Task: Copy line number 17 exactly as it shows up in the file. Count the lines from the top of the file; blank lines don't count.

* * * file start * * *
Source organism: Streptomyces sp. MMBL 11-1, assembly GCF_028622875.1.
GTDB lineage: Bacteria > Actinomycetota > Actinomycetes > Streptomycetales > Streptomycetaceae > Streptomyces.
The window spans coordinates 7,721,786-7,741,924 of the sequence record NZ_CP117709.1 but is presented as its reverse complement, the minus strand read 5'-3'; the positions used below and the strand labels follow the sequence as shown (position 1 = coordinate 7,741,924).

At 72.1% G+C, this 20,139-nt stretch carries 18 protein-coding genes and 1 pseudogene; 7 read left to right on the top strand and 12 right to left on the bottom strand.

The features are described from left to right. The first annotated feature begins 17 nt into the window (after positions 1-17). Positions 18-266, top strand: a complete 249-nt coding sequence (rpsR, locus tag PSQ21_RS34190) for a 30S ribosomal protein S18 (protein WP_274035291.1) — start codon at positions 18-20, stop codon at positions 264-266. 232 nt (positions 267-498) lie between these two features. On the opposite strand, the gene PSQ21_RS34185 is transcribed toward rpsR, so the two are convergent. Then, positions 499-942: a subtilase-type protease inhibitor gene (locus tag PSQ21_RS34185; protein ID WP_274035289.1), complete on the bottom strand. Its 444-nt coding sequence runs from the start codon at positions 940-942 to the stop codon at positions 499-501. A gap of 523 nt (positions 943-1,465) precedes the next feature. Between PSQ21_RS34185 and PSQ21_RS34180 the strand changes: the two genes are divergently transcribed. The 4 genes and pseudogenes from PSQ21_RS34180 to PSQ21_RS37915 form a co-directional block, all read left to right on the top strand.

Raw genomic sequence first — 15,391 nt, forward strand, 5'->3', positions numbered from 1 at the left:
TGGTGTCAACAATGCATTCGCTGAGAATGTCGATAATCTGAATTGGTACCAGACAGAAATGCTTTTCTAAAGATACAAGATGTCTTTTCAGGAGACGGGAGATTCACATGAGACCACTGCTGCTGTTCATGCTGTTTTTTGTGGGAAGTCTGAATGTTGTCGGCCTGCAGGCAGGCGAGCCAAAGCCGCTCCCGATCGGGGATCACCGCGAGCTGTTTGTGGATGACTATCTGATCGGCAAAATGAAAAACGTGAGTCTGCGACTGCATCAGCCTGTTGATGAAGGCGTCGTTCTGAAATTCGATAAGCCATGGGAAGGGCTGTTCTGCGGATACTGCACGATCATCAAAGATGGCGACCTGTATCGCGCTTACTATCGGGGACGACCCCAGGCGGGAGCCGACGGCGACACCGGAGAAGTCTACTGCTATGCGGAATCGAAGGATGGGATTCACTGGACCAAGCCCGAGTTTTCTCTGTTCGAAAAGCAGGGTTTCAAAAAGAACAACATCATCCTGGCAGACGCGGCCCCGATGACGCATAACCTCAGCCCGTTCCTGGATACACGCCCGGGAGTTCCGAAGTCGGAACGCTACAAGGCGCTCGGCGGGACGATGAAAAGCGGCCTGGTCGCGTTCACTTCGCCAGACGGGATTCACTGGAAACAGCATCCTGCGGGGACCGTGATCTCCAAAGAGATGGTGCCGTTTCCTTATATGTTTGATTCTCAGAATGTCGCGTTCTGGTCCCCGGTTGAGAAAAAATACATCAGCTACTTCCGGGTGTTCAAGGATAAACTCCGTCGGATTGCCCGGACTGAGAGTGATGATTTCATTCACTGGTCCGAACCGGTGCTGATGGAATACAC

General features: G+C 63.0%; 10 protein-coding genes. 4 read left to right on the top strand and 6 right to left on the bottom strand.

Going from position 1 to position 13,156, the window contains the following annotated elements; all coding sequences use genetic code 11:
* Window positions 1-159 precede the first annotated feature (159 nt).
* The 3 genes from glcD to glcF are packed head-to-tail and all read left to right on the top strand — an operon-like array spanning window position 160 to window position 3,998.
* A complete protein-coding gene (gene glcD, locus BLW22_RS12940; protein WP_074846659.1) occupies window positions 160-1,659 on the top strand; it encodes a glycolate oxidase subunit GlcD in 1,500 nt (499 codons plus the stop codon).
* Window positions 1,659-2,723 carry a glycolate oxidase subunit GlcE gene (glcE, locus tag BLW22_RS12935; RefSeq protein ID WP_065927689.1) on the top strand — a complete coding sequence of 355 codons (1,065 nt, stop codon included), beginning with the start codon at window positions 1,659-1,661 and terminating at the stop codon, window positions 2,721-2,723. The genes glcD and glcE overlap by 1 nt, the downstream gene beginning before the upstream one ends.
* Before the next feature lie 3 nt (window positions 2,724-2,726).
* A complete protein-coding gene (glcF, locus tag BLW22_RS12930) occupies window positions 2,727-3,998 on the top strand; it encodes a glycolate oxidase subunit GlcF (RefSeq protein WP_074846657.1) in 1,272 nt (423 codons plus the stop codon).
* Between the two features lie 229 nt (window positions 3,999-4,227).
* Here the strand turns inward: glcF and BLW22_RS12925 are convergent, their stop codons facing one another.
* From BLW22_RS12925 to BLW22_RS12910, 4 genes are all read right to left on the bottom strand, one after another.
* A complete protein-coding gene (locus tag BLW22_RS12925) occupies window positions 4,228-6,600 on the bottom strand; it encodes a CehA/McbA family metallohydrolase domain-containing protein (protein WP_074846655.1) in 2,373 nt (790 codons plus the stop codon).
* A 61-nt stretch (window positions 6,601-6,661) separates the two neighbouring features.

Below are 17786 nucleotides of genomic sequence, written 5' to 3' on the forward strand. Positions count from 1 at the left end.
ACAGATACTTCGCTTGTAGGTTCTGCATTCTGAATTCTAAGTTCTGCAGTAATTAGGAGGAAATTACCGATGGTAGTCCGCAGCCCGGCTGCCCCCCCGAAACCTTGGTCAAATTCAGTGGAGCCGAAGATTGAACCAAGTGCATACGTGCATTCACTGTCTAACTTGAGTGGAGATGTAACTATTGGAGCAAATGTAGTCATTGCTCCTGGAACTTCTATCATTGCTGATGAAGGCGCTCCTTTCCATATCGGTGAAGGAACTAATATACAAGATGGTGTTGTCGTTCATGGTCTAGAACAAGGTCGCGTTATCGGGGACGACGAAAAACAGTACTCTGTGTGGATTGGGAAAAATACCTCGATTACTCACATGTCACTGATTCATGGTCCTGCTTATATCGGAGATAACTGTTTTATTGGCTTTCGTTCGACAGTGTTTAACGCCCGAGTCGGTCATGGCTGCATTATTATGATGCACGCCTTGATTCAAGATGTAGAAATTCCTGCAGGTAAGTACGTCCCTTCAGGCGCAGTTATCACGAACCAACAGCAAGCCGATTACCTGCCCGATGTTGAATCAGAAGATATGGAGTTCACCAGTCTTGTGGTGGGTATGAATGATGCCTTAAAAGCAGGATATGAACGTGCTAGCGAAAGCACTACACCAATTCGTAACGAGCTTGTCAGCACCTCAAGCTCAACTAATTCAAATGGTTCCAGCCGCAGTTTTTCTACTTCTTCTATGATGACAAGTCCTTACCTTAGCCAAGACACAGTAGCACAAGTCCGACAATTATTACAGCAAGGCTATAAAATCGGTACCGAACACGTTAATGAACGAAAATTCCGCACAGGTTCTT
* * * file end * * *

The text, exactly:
* Here the strand turns inward: glcF and BLW22_RS12925 are convergent, their stop codons facing one another.